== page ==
B. DCHRA Claim

Defendant District of Columbia argues that Elzeneiny's claim under the D.C. Human Rights Act must be dismissed because Elzenieny failed to provide notice of her claim to the District pursuant to D.C. Code § 12-309 for unliquidated damages. That statute provides in pertinent part that:

An action may not be maintained against the District of Columbia for unliquidated damages to person or property unless, within six months after the injury or damage was sustained, the claimant, his agent, or attorney has given notice in writing to the Mayor of the District of Columbia of the approximate time, place, cause, and circumstances of the injury or damage.

D.C. Code § 12-309. Elzeneiny does not dispute that she did not provide the required notice or that the statute applies to claims under the DCHRA. Rather, she argues that her claims under the DCHRA are for liquidated damages and attorneys' fees and costs that are not barred by § 12-309. See Pl.'s Opp'n at 1-3. Thus, the Court must determine the extent to which Elzenieny is claiming damages that may qualify as "liquidated."

The D.C. courts have explained that "[a] debt is liquidated if 'at the time it arose, it was an easily ascertainable sum certain.'" District of Columbia v. Campbell, 580 A.2d 1295, 1300 (D.C. 1990) (quoting Hartford Accident & Indem. Co. v. District of Columbia, 441 A.2d 969, 974 (D.C. 1982)). Claims such as back pay are easily ascertainable and thus qualify as liquidated damages. See Chisholm v. District of Columbia, 533 F. Supp. 2d 175, 179 (D.D.C. 2008); Beeton v. District of Columbia, 779 A.2d 918, 925 (D.C. 2001) (affirming award of back pay and benefits to plaintiff despite noncompliance with § 12-309). Moreover, back pay awards in employment discrimination cases are generally considered a form of equitable relief, and equitable relief is not barred by § 12-309. Caudle v. District of Columbia, No. 08-205, 2008 WL 3523153, at *2 (D.D.C. Aug. 13, 2008). To the extent Elzenieny is seeking other forms of equitable relief such as reinstatement or promotion, her claims are not barred by her failure to comply with § 12-309. In addition, attorneys' fees are not generally considered damages at all under District of Columbia law and thus are not encompassed by the phrase "unliquidated damages" in § 12-309. Id. at *3.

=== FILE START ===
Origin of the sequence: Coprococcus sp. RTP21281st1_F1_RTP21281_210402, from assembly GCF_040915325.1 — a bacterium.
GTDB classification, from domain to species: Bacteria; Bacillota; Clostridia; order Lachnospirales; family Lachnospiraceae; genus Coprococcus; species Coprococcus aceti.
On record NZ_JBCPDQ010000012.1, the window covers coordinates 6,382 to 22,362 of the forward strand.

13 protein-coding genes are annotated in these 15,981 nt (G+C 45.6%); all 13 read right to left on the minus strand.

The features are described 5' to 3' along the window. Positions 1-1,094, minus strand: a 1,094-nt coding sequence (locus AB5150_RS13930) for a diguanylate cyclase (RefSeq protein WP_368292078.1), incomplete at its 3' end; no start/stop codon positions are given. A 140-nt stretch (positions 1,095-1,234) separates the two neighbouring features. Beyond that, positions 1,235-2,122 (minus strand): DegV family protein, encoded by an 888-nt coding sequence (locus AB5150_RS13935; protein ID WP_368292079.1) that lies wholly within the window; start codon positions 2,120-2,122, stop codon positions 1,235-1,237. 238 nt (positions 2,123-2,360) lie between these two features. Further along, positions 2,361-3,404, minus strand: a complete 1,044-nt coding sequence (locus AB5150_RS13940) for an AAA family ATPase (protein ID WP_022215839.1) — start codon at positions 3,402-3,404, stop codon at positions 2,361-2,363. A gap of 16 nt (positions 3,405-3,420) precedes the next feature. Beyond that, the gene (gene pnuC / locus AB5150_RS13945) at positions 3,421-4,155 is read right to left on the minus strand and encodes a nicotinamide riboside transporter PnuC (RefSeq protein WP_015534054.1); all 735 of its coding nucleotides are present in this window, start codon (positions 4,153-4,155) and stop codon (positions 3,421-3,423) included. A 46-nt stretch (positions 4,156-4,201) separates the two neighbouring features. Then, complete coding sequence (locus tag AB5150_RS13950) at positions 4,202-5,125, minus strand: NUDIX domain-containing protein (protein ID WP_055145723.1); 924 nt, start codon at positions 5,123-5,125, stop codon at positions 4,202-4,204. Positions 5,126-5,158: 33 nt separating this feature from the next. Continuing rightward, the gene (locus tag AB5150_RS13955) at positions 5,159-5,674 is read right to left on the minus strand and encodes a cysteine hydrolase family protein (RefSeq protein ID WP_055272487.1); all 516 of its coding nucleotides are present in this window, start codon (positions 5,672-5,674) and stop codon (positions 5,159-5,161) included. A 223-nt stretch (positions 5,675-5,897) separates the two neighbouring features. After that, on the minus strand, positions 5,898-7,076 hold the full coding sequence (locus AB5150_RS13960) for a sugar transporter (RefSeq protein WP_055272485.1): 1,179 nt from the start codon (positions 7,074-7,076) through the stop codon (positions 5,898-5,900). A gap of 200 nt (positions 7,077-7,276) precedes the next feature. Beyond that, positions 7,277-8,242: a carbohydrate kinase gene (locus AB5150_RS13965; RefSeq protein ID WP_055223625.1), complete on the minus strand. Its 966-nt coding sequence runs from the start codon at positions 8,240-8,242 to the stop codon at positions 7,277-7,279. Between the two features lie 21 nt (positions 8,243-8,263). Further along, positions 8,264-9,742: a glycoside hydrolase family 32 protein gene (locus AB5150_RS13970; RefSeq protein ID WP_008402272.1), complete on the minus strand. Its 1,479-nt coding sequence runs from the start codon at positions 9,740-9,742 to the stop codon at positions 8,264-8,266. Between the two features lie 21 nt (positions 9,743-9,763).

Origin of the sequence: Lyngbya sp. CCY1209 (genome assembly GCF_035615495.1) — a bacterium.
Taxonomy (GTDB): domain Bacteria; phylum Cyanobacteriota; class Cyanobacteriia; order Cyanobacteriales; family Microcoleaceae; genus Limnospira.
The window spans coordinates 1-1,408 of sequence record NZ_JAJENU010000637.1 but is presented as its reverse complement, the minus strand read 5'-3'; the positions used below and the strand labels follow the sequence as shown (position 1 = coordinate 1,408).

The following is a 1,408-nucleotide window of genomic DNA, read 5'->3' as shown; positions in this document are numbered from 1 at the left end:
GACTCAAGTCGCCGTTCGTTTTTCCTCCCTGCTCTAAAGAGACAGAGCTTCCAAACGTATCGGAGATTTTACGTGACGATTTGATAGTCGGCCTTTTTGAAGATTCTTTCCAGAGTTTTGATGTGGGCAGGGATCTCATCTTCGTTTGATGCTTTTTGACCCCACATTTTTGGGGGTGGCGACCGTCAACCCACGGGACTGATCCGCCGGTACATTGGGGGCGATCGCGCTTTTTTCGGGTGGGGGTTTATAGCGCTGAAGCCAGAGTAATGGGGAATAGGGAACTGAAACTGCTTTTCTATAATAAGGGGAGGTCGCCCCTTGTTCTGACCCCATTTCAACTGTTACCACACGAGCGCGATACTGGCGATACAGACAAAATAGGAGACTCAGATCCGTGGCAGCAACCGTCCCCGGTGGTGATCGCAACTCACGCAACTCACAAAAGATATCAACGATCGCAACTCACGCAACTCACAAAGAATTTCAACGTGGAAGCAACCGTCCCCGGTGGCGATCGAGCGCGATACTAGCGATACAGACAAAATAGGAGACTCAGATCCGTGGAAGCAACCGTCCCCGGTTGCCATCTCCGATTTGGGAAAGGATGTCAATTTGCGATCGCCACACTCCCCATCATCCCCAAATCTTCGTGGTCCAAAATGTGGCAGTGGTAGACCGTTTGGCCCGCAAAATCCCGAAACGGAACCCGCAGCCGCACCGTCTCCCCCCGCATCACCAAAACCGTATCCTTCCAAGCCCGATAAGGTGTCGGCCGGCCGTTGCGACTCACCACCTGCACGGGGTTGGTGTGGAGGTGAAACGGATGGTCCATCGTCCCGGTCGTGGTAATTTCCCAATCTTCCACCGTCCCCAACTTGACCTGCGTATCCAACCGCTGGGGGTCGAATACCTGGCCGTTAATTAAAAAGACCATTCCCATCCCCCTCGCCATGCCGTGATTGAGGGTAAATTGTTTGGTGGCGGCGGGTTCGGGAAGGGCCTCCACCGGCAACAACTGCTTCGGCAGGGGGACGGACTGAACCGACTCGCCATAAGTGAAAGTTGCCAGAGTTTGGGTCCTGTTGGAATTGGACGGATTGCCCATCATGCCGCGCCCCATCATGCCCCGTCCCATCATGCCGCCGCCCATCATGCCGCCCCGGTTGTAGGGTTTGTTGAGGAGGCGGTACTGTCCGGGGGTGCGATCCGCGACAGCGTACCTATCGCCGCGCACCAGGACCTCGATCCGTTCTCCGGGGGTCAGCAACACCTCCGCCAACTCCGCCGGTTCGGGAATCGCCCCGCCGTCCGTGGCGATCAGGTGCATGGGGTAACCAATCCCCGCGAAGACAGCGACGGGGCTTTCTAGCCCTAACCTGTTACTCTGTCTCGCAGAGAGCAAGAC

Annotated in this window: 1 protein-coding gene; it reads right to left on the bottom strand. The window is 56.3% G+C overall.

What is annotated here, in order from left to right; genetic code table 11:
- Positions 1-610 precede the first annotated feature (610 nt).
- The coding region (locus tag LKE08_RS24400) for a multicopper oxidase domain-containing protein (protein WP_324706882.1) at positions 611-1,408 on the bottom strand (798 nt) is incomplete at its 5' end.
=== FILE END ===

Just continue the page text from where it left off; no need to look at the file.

However, Elzenieny indicates in her Complaint that she is seeking compensatory and punitive damages against the District of Columbia. She states that her compensatory damages amount to $300,000 for "pain and suffering." See Compl. ¶¶ 25. These damages were not easily ascertainable at the time they arose and therefore qualify as unliquidated damages under § 12-309. Elzeneiny does not argue to the contrary in her opposition brief. See Pl.'s Opp'n at 2-3 (arguing only that her claims for back pay, full salary, lost retirement benefits, and attorneys' fees are not subject to § 12-309). Therefore, the Court shall dismiss Elzenieny's DCHRA claim insofar as it seeks unliquidated damages such as compensatory and punitive damages.


For the foregoing reasons, the Court shall GRANT-IN-PART and DENY-IN-PART Defendants' [6] Motion for Partial Dismissal. The Court shall dismiss all claims against Defendants D.C. Office of the Chief Financial Officer and Natwar M. Gandhi, dismiss Plaintiff's Title VII claim, and dismiss Plaintiff's DCHRA claim insofar as it seeks to recover unliquidated damages. The Court shall hold an initial scheduling conference with the parties to set a schedule for proceeding with discovery. An appropriate Order accompanies this Memorandum Opinion.